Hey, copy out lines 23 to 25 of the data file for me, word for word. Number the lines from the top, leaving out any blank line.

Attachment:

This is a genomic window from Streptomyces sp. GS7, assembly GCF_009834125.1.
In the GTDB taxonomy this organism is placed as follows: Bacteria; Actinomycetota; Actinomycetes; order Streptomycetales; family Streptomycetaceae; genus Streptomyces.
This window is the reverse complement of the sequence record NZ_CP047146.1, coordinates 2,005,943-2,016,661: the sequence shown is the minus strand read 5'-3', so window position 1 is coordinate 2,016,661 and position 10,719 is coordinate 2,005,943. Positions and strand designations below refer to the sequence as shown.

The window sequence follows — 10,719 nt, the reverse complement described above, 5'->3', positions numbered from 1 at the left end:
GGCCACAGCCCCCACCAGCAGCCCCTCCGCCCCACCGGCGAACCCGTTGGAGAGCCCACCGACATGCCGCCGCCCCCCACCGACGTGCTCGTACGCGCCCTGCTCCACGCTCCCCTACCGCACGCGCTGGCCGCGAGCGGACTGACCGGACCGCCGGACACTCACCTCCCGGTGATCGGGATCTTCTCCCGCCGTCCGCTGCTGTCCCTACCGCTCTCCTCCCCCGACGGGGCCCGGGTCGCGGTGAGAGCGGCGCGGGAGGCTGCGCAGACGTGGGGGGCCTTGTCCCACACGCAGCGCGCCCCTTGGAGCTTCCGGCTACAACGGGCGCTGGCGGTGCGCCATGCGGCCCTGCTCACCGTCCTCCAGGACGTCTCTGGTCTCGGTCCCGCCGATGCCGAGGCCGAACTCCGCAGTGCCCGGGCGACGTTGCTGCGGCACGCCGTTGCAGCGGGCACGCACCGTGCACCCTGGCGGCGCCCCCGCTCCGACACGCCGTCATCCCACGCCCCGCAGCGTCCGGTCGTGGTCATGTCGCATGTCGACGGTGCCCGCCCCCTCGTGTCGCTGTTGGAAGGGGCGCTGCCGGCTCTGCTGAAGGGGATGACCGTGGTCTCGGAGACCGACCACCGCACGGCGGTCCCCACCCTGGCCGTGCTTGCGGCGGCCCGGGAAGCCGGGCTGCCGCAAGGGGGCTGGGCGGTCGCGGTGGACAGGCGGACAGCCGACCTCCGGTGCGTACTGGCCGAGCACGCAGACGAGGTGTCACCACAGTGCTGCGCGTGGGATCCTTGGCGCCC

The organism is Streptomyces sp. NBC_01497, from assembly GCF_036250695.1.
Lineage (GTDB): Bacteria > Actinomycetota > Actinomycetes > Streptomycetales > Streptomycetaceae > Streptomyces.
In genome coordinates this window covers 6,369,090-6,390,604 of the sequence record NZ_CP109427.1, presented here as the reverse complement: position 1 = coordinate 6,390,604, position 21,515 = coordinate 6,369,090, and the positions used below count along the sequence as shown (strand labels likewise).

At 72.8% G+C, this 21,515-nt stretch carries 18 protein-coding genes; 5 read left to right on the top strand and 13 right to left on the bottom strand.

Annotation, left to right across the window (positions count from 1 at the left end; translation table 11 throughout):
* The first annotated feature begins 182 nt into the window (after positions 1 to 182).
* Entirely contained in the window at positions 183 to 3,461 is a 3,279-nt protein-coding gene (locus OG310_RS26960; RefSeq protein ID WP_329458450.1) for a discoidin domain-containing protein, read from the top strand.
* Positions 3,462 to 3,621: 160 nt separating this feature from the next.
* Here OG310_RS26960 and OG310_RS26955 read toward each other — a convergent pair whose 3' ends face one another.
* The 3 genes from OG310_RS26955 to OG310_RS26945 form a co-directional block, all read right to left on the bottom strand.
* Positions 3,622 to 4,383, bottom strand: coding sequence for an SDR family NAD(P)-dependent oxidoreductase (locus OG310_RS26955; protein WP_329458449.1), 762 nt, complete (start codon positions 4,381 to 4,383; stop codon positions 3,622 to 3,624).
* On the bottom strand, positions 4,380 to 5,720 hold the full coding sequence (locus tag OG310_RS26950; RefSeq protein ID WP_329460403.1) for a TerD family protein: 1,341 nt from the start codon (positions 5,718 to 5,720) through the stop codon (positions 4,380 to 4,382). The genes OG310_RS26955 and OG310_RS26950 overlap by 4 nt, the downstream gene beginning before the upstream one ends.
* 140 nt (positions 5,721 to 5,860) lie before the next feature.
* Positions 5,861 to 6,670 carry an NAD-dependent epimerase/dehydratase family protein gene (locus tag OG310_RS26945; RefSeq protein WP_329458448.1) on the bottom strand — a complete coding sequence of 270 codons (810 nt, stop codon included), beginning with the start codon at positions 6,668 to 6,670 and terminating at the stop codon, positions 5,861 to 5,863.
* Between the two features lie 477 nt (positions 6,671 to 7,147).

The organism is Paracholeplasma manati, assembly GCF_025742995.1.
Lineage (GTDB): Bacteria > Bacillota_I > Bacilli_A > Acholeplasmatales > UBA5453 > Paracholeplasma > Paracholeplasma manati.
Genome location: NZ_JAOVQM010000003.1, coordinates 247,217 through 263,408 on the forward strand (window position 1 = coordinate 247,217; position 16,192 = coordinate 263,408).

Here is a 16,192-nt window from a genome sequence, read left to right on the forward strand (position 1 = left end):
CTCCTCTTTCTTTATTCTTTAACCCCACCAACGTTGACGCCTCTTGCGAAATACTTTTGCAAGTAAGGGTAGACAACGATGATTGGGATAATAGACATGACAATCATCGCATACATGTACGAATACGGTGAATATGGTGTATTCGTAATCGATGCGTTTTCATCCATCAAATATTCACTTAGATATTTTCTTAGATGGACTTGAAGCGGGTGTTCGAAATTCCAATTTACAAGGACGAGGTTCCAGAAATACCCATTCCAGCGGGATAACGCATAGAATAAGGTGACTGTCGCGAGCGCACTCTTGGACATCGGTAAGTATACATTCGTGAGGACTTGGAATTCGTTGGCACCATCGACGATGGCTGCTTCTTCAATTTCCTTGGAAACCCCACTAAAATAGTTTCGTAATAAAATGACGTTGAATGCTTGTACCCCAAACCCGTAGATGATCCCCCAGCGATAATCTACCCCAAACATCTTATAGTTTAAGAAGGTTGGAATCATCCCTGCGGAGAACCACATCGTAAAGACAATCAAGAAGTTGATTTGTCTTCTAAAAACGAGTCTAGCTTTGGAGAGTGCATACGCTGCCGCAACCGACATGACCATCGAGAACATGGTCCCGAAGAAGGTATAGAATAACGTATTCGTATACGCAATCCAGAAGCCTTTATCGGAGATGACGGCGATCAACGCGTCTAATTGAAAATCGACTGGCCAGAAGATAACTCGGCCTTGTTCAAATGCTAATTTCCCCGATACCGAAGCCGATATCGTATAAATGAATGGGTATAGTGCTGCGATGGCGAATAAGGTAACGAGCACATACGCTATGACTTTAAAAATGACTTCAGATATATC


Genome location: NZ_JAOVQM010000003.1, coordinates 247,217 through 263,408 on the forward strand (window position 1 = coordinate 247,217; position 16,192 = coordinate 263,408).

Here is a 16,192-nt window from a genome sequence, read left to right on the forward strand (position 1 = left end):
CTCCTCTTTCTTTATTCTTTAACCCCACCAACGTTGACGCCTCTTGCGAAATACTTTTGCAAGTAAGGGTAGACAACGATGATTGGGATAATAGACATGACAATCATCGCATACATGTACGAATACGGTGAATATGGTGTATTCGTAATCGATGCGTTTTCATCCATCAAATATTCACTTAGATATTTTCTTAGATGGACTTGAAGCGGGTGTTCGAAATTCCAATTTACAAGGACGAGGTTCCAGAAATACCCATTCCAGCGGGATAACGCATAGAATAAGGTGACTGTCGCGAGCGCACTCTTGGACATCGGTAAGTATACATTCGTGAGGACTTGGAATTCGTTGGCACCATCGACGATGGCTGCTTCTTCAATTTCCTTGGAAACCCCACTAAAATAGTTTCGTAATAAAATGACGTTGAATGCTTGTACCCCAAACCCGTAGATGATCCCCCAGCGATAATCTACCCCAAACATCTTATAGTTTAAGAAGGTTGGAATCATCCCTGCGGAGAACCACATCGTAAAGACAATCAAGAAGTTGATTTGTCTTCTAAAAACGAGTCTAGCTTTGGAGAGTGCATACGCTGCCGCAACCGACATGACCATCGAGAACATGGTCCCGAAGAAGGTATAGAATAACGTATTCGTATACGCAATCCAGAAGCCTTTATCGGAGATGACGGCGATCAACGCGTCTAATTGAAAATCGACTGGCCAGAAGATAACTCGGCCTTGTTCAAATGCTAATTTCCCCGATACCGAAGCCGATATCGTATAAATGAATGGGTATAGTGCTGCGATGGCGAATAAGGTAACGAGCACATACGCTATGACTTTAAAAATGACTTCAGATATATC